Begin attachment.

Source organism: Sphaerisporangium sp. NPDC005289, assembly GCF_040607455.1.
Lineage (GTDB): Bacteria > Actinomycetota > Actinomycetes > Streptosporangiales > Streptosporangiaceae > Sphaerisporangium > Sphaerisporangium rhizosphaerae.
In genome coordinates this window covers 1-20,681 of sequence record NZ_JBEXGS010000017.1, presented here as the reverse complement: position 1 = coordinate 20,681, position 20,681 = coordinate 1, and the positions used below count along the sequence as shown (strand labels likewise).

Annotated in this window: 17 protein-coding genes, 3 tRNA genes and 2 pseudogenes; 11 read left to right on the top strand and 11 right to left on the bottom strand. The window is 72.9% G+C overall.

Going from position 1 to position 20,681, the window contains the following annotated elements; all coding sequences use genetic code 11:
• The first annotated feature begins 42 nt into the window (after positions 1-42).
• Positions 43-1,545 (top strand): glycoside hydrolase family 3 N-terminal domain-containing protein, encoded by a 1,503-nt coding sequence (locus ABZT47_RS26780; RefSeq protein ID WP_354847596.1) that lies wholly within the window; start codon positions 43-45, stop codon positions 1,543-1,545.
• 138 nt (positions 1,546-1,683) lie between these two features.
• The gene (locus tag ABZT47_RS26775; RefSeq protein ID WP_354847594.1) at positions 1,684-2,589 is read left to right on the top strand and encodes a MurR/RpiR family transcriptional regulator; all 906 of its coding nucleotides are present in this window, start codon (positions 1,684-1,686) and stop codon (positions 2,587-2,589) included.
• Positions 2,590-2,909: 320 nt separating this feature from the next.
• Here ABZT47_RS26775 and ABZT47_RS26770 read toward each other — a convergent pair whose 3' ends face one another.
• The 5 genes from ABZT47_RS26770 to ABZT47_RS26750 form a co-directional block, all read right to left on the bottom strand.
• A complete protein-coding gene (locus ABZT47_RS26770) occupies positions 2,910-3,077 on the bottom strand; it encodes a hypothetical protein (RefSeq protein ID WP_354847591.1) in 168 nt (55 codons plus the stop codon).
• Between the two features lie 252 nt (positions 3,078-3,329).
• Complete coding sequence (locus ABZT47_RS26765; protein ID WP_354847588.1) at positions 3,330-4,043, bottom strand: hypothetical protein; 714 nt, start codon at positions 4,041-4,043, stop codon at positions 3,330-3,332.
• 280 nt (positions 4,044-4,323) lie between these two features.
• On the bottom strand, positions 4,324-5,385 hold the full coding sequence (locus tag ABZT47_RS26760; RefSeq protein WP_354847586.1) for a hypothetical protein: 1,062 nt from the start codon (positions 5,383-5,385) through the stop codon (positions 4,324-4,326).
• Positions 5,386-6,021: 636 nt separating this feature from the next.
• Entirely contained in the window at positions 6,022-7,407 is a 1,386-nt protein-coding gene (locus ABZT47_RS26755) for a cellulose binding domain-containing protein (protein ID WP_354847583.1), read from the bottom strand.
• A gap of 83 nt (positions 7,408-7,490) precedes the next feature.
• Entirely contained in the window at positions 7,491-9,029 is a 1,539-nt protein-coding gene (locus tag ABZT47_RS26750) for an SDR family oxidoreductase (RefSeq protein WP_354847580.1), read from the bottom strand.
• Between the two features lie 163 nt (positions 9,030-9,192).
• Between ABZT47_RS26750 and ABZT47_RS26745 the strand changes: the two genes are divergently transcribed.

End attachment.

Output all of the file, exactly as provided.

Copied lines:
Source organism: Sphaerisporangium sp. NPDC005289, assembly GCF_040607455.1.
Lineage (GTDB): Bacteria > Actinomycetota > Actinomycetes > Streptosporangiales > Streptosporangiaceae > Sphaerisporangium > Sphaerisporangium rhizosphaerae.
In genome coordinates this window covers 1-20,681 of sequence record NZ_JBEXGS010000017.1, presented here as the reverse complement: position 1 = coordinate 20,681, position 20,681 = coordinate 1, and the positions used below count along the sequence as shown (strand labels likewise).

Annotated in this window: 17 protein-coding genes, 3 tRNA genes and 2 pseudogenes; 11 read left to right on the top strand and 11 right to left on the bottom strand. The window is 72.9% G+C overall.

Going from position 1 to position 20,681, the window contains the following annotated elements; all coding sequences use genetic code 11:
• The first annotated feature begins 42 nt into the window (after positions 1-42).
• Positions 43-1,545 (top strand): glycoside hydrolase family 3 N-terminal domain-containing protein, encoded by a 1,503-nt coding sequence (locus ABZT47_RS26780; RefSeq protein ID WP_354847596.1) that lies wholly within the window; start codon positions 43-45, stop codon positions 1,543-1,545.
• 138 nt (positions 1,546-1,683) lie between these two features.
• The gene (locus tag ABZT47_RS26775; RefSeq protein ID WP_354847594.1) at positions 1,684-2,589 is read left to right on the top strand and encodes a MurR/RpiR family transcriptional regulator; all 906 of its coding nucleotides are present in this window, start codon (positions 1,684-1,686) and stop codon (positions 2,587-2,589) included.
• Positions 2,590-2,909: 320 nt separating this feature from the next.
• Here ABZT47_RS26775 and ABZT47_RS26770 read toward each other — a convergent pair whose 3' ends face one another.
• The 5 genes from ABZT47_RS26770 to ABZT47_RS26750 form a co-directional block, all read right to left on the bottom strand.
• A complete protein-coding gene (locus ABZT47_RS26770) occupies positions 2,910-3,077 on the bottom strand; it encodes a hypothetical protein (RefSeq protein ID WP_354847591.1) in 168 nt (55 codons plus the stop codon).
• Between the two features lie 252 nt (positions 3,078-3,329).
• Complete coding sequence (locus ABZT47_RS26765; protein ID WP_354847588.1) at positions 3,330-4,043, bottom strand: hypothetical protein; 714 nt, start codon at positions 4,041-4,043, stop codon at positions 3,330-3,332.
• 280 nt (positions 4,044-4,323) lie between these two features.
• On the bottom strand, positions 4,324-5,385 hold the full coding sequence (locus tag ABZT47_RS26760; RefSeq protein WP_354847586.1) for a hypothetical protein: 1,062 nt from the start codon (positions 5,383-5,385) through the stop codon (positions 4,324-4,326).
• Positions 5,386-6,021: 636 nt separating this feature from the next.
• Entirely contained in the window at positions 6,022-7,407 is a 1,386-nt protein-coding gene (locus ABZT47_RS26755) for a cellulose binding domain-containing protein (protein ID WP_354847583.1), read from the bottom strand.
• A gap of 83 nt (positions 7,408-7,490) precedes the next feature.
• Entirely contained in the window at positions 7,491-9,029 is a 1,539-nt protein-coding gene (locus tag ABZT47_RS26750) for an SDR family oxidoreductase (RefSeq protein WP_354847580.1), read from the bottom strand.
• Between the two features lie 163 nt (positions 9,030-9,192).
• Between ABZT47_RS26750 and ABZT47_RS26745 the strand changes: the two genes are divergently transcribed.